The routine stays much the same for the first month.
    It is quite common to see the children over at the visual timetable in the first month, quietly going over the routine, almost reasuring themselves as they move through the morning.
    They have so many new things to learn: taking turns for snack, in my class they have to also get a 'ticket' & put it into a box on the snack table to show us they have had snack. This is a crucial part of learning their symbol & we have the symbols on display just outside the bathroom so it is an easy step to establish the whole routine of washing their hands before snack, then geting their ticket & taking it to the box. We usually start with snack inside, so an adult can be on hand to gently remind them of this routine for a week or so before we move it outdoors. When it's outdoors they need to be a lot more independent & able to remember all the elements of routine with little or no adult prompting.
    The tickets & the ticket box.
    Outdoor snack when the routine is secure.
    We use aprons during water play & painting, so they have to learn to put these on & off again & also to know that when there are no aprons there is no room at that activity. In the first week or so, we don't force the apron issue as I'd rather a child tried playing at all the activities than avoided it because they don't want to wear an apron.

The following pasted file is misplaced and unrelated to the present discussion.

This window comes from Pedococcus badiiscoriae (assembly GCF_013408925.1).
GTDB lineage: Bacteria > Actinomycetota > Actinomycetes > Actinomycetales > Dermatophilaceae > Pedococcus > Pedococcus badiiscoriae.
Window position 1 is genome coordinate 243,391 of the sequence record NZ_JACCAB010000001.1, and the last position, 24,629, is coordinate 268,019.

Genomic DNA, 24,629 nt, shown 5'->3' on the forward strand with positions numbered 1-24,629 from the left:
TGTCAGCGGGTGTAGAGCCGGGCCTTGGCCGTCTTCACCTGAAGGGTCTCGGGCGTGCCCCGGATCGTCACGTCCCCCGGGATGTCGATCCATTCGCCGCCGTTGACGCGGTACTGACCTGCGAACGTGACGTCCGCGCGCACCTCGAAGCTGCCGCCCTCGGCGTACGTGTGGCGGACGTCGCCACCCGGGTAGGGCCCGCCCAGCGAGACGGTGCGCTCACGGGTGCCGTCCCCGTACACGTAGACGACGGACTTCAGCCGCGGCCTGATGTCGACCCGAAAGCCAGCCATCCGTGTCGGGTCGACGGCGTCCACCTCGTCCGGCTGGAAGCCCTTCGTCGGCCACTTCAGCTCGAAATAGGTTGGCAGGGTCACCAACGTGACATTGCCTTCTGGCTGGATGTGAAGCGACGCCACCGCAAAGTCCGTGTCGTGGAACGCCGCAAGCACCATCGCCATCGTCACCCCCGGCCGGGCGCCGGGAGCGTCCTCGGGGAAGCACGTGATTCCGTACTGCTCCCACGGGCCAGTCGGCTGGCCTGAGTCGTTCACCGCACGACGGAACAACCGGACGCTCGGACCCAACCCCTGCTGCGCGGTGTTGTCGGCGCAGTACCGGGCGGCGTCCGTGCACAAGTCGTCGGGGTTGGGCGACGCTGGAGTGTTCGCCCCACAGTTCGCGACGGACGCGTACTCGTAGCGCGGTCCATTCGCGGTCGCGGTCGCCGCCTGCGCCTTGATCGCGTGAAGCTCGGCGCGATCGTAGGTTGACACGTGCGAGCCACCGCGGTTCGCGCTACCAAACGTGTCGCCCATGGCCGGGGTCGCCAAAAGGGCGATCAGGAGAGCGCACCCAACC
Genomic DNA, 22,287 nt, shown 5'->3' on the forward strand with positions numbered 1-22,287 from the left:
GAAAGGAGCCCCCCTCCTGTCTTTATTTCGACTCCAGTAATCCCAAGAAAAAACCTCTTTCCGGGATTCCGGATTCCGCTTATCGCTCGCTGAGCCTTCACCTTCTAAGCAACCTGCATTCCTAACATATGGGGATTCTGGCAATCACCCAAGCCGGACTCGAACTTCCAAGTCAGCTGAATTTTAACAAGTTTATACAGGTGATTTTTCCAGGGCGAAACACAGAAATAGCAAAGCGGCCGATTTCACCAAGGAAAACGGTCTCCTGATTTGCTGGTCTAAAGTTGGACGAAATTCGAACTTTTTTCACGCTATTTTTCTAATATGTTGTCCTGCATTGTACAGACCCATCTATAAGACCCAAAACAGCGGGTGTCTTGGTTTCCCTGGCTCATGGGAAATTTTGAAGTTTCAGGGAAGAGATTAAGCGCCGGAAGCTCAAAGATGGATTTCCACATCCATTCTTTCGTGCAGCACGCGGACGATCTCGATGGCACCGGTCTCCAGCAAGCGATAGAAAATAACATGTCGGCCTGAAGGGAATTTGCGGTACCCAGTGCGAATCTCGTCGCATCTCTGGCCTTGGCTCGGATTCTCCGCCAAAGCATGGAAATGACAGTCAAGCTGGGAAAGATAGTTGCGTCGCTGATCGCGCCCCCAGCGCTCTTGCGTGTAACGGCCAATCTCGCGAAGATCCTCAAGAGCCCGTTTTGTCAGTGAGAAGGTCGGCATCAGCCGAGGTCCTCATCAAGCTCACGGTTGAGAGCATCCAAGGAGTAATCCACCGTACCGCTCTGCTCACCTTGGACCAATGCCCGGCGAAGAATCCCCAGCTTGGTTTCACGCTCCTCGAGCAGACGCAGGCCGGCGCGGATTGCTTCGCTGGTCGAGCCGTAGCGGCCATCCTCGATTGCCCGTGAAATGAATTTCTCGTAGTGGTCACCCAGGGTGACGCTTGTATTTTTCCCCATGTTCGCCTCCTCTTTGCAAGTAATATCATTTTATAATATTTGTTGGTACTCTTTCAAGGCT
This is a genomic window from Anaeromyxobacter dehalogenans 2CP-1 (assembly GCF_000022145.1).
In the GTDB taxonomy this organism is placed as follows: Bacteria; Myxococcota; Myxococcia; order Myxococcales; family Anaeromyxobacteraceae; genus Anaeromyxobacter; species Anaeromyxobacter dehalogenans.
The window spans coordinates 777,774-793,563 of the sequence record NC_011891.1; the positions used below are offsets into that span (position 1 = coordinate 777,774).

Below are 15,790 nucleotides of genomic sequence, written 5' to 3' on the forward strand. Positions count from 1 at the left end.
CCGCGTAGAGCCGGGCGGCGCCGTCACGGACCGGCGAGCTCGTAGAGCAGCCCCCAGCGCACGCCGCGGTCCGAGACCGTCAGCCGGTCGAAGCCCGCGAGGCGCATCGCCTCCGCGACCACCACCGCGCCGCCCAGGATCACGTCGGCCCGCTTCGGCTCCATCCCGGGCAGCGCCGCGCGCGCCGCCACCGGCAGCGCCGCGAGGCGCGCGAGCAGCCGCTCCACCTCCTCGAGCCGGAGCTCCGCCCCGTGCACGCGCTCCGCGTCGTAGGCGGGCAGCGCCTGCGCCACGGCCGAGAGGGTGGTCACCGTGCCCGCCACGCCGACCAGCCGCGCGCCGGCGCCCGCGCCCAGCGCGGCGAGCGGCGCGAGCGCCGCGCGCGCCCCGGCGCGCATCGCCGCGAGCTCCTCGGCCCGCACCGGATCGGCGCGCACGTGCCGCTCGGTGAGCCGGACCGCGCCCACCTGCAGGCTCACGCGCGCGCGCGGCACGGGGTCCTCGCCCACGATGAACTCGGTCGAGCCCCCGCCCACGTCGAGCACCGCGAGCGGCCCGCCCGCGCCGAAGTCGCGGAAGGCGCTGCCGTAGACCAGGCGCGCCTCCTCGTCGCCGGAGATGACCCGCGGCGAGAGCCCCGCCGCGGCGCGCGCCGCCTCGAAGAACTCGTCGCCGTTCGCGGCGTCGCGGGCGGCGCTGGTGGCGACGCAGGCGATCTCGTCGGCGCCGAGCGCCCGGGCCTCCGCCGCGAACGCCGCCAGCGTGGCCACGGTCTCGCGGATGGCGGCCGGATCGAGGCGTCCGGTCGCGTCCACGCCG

Taking turns is a big part of being in a larger group & we have found having sand timers really helps with this crucial skill. We have 1, 3, 5 & 10 minute timers. Initially the staff have to model how to use them to help with disputes but we generally find by the end of September the children lift the timers themselves & bring them over to let their peers know that they are wating for a turn with a toy or resource.
    For the last 10-15 minutes they go into the storyroom to listen to some short stories & talk about the names of the staff & their peers. For some children this is sometimes the first time that they allow a parent to be out of sight. I also stress that parents etc. can't come into the storyroom at this time, just me, the teacher & the children. This is an important break for many as they allow their parent to remain outside in the classrooom while they go into the storyroom. 
    After 4 weeks we put the 2 groups together & honestly so far it has always happened without a hitch, we have talked about the other children so many times & looked at photos of them that when they do meet they almost feel as if they already know each other. After a couple of days staying for 3 hours together we can move to the longer full day system with lunch & the children accept this change easily after having had 4 weeks in a smaller group. By the middle of October the stress of settling in time has been long forgotten & it can be hard to even remember that the class was ever 2 distinct groups. I feel we have finally found a settlin in system that really suits everyone & more importanly it allows time for us all to become comfortable with each other & it mean less issues when the children move onto the next phase on their educational journey.

    Friday, 15 August 2014

    Outdoor Play Party - Guest Post 4 - A Visit to Norway.

    This time round my guest post is from Andy Mitchell, one evening we starting chatting on Twitter about a shared passion for outdoor learning opportunties in schools. I have enjoyed watching Andy on his journey this past year to become a teacher, when I saw he had been fortunate enough to visit a kindergarten in Norway I asked him to contribute a guest post for the blog. He very kindly agreed & here is a little background to his visit to Norway to spend a week at Birkebeiner Outdoor Nursery.